This course is intended for all those who want to learn FEA from an application standpoint. Currently, many users of FEA have limited understanding of theoretical foundation of this powerful method. The consequence is that quite often they use commercial codes inaccurately, and do not realize that their results may be flawed. The course is intended to address this limitation by making the student aware of the underlying mathematics in easy to understand format. The course is open to all engineering students who have at the minimum successfully completed two years of their B. Tech (or equivalent) degrees.
The course is also open to all professionals in industry who wish to learn fundamentals of FEA in a semi-formal but structured setting, and plan to use this knowledge in their workplace. INTENDED AUDIENCE:UGs, PGs, professionals in industry who want to learn about basics of sound and acousticsPREREQUISITES: Must be enrolled into a B.Tech. program or equivalent and should have completed second year of his 4-year program INDUSTRY SUPPORT:Automotive, NVH, Acoustics, Railways, Power Generation and all industry that has to address issus related to noise.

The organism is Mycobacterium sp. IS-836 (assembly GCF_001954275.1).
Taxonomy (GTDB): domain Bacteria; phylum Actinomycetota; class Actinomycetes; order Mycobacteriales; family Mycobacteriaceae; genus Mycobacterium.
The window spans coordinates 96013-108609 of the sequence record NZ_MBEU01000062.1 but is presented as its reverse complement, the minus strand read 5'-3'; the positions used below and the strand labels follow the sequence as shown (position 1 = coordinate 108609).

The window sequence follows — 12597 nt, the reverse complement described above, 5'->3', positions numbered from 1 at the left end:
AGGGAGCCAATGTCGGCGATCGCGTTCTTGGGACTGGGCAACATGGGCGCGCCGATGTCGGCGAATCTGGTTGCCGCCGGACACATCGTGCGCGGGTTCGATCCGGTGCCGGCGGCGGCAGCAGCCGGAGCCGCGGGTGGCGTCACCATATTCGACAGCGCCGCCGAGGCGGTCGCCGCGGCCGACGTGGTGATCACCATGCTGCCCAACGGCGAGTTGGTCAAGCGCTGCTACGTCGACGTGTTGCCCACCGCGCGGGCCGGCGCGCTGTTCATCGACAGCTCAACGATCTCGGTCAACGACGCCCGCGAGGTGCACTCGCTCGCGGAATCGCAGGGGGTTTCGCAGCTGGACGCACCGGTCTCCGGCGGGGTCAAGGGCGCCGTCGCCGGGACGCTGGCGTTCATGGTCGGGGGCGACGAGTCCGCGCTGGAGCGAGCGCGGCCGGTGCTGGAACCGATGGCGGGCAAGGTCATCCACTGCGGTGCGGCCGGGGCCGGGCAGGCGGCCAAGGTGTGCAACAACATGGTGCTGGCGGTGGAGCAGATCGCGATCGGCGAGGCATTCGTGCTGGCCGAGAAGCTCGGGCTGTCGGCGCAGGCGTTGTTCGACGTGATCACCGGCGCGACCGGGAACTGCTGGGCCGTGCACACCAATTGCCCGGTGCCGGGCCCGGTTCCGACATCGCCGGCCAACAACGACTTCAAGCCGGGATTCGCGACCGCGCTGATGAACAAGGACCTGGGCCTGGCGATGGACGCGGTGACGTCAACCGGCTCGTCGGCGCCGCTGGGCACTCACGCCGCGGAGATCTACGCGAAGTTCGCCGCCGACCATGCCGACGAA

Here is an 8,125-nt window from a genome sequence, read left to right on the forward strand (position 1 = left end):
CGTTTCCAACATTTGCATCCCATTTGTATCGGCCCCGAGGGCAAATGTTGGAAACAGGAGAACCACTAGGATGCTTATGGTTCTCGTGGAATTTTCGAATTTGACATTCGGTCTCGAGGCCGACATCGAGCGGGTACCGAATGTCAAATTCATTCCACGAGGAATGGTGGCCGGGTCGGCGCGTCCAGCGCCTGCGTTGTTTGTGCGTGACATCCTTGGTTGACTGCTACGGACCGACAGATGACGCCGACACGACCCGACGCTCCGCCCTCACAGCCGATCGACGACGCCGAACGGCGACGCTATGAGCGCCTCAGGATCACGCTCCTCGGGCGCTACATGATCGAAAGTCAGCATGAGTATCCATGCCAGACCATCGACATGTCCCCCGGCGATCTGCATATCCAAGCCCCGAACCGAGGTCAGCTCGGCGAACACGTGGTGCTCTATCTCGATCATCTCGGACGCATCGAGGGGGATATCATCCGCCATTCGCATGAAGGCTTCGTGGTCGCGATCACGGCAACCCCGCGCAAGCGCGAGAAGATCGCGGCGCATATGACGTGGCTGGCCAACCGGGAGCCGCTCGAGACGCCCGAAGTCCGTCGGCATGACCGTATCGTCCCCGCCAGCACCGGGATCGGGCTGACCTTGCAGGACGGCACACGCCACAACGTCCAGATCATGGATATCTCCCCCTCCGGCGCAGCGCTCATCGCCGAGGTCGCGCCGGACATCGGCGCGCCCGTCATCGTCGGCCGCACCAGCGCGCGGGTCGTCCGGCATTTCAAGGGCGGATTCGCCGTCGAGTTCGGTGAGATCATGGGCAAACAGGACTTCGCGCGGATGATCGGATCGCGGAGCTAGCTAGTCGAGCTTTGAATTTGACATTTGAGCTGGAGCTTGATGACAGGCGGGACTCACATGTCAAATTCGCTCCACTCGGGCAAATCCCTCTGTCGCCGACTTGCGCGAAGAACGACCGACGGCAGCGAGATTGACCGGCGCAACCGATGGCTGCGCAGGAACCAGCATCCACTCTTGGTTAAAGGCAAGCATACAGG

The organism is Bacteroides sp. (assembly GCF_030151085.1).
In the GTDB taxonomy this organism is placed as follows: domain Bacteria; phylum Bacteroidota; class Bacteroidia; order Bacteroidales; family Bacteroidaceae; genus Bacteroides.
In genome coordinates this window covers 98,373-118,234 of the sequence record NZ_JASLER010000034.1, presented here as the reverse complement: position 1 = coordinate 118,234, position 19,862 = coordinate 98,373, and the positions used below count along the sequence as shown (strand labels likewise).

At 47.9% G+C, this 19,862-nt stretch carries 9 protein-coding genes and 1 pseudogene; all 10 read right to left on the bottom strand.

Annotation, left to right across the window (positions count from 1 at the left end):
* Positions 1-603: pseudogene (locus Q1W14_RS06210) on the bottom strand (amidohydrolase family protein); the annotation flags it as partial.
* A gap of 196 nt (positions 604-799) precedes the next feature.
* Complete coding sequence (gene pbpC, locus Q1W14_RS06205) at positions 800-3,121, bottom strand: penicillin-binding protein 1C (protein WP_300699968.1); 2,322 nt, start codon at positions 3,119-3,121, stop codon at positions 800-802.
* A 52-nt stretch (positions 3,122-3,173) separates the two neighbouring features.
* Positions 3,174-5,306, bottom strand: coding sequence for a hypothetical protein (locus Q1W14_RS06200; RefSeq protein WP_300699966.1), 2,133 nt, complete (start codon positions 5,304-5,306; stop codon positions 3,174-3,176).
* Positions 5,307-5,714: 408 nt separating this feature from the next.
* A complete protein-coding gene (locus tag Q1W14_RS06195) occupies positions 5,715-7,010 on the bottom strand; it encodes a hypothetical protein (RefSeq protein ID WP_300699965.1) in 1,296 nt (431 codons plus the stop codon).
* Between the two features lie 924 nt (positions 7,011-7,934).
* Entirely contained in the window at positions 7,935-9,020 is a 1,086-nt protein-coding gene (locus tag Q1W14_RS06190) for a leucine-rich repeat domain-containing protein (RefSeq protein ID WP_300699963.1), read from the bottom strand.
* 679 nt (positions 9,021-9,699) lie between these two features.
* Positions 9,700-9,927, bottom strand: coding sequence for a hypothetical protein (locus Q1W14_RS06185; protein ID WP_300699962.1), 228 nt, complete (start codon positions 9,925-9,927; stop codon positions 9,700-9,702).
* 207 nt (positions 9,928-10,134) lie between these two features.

Week 1 : Intro & conceptsWeek 2 : Mathematical conceptsWeek 3 : 1-D BVP problems of 2nd orderWeek 4 : Applications: heat transfer/solid mechanicsWeek 5 : BeamsWeek 6 : Errors & convergenceWeek 7 : Time dependent problemsWeek 8 : Eigen value problems and closure
Start your review of Basics of Finite Element Analysis-I
Dale K Garman
Dale K Garman completed this course, spending 3 hours a week on it and found the course difficulty to be easy.
3.5/5 stars. 8 week course. 4-5 videos/week ranging from 15-30 mins each. Focus on theory, no computational exercises. Single 8-15 page PDF 8 question quiz/week. No prepared slides, just the real-time scribbling of the instructor (almost illegible...
3.5/5 stars. 8 week course. 4-5 videos/week ranging from 15-30 mins each. Focus on theory, no computational exercises. Single 8-15 page PDF 8 question quiz/week. No prepared slides, just the real-time scribbling of the instructor (almost illegible at times). Very little discussion support: most questions went unanswered. Some of the equations derived during lecture were incorrect. Quiz questions mostly multiple choice: which is true, which is false, etc. To complete the quizzes, one need only watch 50% videos and slides. Aced the course with 2-3 hours/week effort. Topic presentation and organization above average. A final exam and certification is available for a fee, but must be physically present at an examination center. I think that the Univ of Michigan FEA course at Coursera.org is better in many respects.